Maybe it is just me, maybe I just can not understand these “gangster flicks” and their immense irrational stupidity and masochism. These characters seem irrevocably shallow, repetitive in their floundering for sex and power. Gangsters are idiots, and to be impressed by their mannerism is equivalent to entertaining yourself with an autistic person, it’s just not right. However I can understand that this piece, ‘The Departed’, by Scorsese is a very deep study of his past and his influences growing up around the mob and their conflicting Catholic sentiments of guilt and redemption.

Leonardo Di Caprio as Billy Costigan, talking to an Irish goon

Leonardo Di Caprio as Billy Costigan, talking to an Irish goon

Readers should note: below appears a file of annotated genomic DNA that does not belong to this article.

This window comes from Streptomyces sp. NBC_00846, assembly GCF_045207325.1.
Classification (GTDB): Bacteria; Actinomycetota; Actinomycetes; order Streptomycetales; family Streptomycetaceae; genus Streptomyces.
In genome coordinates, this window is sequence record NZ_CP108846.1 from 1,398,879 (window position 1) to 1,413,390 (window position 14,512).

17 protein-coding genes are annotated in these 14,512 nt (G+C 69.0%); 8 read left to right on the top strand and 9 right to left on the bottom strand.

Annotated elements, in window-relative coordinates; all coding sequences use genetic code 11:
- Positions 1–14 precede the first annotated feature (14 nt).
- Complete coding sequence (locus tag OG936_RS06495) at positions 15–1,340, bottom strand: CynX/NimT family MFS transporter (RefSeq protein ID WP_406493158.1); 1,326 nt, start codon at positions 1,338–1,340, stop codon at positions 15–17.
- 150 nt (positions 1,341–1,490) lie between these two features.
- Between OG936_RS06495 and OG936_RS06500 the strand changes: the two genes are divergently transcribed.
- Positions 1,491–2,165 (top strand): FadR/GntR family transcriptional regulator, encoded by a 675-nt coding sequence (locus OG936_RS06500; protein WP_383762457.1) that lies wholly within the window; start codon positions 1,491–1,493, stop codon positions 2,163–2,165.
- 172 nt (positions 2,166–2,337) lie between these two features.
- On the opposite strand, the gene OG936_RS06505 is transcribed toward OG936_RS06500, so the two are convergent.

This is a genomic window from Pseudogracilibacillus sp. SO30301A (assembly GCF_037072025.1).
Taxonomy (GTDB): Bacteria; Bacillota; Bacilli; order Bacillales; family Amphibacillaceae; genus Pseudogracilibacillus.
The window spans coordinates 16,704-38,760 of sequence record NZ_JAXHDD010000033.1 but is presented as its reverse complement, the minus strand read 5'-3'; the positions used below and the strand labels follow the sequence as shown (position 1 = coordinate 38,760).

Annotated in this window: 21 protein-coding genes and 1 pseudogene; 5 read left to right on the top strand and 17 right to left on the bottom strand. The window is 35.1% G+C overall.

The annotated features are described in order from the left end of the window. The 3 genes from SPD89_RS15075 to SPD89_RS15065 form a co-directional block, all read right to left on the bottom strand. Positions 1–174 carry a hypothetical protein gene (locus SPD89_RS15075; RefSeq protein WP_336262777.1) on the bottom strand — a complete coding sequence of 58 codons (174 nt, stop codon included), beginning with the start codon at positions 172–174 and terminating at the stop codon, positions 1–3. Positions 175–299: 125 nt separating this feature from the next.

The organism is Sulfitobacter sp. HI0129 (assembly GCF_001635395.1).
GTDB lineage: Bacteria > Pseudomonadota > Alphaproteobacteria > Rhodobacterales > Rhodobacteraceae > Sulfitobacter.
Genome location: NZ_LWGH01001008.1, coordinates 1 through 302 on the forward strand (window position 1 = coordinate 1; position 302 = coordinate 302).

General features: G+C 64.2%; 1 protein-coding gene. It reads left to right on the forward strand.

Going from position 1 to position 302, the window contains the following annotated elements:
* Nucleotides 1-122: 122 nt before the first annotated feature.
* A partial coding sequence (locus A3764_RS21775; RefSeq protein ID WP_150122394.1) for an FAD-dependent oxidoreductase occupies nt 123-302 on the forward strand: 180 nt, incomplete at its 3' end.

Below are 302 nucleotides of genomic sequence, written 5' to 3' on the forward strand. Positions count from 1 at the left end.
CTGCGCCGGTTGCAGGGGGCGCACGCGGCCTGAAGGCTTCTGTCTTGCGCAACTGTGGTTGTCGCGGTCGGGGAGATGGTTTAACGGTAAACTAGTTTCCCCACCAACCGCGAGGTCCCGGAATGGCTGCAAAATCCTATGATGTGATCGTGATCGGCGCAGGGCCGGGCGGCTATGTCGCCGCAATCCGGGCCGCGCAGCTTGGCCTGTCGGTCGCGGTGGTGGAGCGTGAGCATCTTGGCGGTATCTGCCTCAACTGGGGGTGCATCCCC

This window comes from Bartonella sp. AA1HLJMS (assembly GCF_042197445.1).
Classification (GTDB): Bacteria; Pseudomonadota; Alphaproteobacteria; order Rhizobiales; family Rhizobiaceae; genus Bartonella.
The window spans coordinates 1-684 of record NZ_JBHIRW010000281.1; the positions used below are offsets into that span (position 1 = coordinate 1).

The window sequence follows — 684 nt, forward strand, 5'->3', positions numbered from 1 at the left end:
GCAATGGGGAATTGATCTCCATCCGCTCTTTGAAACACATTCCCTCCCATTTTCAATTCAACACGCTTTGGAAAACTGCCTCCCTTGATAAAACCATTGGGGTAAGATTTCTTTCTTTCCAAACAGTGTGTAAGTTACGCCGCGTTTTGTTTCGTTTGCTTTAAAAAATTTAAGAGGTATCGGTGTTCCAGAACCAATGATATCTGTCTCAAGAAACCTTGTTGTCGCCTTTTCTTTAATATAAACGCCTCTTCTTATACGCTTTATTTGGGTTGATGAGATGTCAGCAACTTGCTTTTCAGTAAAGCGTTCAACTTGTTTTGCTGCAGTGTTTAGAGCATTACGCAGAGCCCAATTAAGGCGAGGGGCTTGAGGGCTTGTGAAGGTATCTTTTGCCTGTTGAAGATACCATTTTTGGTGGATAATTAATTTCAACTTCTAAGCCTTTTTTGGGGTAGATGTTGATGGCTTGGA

The setting for this tale of conceit is Boston, Massachusetts, home to the unreasonably vulgar Irish populous. At its core ‘The Departed’ follows two young cadets in the Boston police academy, strikingly similar in some ways, as we watch them head off in completely opposing and soon to be conflicting directions. Colin Sullivan (Matt Damon) is a bright and cockeyed young man raised in the mob, who sweet mouths and sharply makes his way straight up as a detective for the Massachusetts State Police. Billy Costigan (Leonardo Di Caprio) on the other hand, a starkly intelligent and emotional intellect who aces his way through the academy only to be thrown out by Capt. Queenan (Martin Sheen) & Sgt. Dignam (Mark Wahlberg).